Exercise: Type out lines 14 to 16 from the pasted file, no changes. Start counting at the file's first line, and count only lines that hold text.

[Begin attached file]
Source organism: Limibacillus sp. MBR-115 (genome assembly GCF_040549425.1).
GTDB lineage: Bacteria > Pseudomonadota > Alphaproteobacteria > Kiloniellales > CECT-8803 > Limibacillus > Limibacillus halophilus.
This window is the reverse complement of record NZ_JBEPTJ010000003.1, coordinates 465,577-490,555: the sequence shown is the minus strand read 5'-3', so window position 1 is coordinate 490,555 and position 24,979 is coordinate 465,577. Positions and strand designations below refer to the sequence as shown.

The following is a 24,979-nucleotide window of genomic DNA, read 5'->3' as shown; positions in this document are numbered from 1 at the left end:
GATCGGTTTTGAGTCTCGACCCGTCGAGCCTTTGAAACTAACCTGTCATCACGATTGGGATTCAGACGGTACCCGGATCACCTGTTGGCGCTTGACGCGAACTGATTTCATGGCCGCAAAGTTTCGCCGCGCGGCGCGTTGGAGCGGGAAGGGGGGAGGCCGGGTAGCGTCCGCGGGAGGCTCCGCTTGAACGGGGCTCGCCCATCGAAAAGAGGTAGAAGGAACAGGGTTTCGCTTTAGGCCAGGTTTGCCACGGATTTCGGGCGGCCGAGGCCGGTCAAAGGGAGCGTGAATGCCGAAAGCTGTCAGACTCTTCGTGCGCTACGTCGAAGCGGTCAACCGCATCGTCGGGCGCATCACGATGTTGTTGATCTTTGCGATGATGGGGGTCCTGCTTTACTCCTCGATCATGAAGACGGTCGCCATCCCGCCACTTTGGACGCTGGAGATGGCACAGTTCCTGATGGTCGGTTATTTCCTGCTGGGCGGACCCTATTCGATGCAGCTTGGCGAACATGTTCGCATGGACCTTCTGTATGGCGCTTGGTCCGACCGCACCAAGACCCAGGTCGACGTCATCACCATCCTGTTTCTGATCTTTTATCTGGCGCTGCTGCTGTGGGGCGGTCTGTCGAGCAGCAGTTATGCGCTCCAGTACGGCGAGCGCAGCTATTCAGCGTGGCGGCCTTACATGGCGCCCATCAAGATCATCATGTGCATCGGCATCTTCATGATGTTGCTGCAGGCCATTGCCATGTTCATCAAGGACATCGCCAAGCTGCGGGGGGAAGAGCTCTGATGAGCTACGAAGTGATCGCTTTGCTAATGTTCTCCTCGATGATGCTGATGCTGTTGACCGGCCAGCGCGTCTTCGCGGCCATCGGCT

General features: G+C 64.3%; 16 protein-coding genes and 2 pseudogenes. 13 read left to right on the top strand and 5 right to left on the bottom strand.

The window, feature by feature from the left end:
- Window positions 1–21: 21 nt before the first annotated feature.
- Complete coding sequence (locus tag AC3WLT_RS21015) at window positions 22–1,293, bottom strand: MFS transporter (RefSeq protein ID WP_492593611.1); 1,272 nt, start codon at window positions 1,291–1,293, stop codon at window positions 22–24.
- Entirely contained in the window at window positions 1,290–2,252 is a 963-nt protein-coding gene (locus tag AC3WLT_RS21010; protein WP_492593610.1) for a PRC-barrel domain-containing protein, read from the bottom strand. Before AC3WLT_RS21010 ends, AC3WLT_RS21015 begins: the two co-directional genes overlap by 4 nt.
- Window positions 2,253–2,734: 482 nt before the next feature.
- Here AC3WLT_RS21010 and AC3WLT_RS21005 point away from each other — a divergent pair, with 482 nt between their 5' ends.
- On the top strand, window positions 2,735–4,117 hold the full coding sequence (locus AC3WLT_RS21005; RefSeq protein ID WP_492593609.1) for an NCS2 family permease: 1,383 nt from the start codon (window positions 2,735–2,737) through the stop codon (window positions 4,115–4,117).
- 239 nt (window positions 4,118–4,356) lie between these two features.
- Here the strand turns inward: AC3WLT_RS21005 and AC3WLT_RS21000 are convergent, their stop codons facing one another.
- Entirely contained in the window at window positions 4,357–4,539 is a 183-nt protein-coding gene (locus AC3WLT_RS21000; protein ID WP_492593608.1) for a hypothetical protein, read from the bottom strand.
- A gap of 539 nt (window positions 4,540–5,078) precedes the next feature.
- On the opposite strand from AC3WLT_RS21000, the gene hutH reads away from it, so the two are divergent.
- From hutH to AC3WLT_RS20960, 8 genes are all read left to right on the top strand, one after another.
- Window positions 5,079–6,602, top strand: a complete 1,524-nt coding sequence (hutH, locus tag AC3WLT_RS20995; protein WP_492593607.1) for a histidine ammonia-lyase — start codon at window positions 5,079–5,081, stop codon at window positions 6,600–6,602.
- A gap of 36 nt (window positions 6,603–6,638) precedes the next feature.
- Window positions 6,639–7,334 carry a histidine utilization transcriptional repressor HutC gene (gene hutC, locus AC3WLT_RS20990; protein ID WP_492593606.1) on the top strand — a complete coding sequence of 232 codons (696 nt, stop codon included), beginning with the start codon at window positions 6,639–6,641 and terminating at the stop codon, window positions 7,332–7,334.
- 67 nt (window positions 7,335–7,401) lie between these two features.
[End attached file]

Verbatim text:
- 239 nt (window positions 4,118–4,356) lie between these two features.
- Here the strand turns inward: AC3WLT_RS21005 and AC3WLT_RS21000 are convergent, their stop codons facing one another.
- Entirely contained in the window at window positions 4,357–4,539 is a 183-nt protein-coding gene (locus AC3WLT_RS21000; protein ID WP_492593608.1) for a hypothetical protein, read from the bottom strand.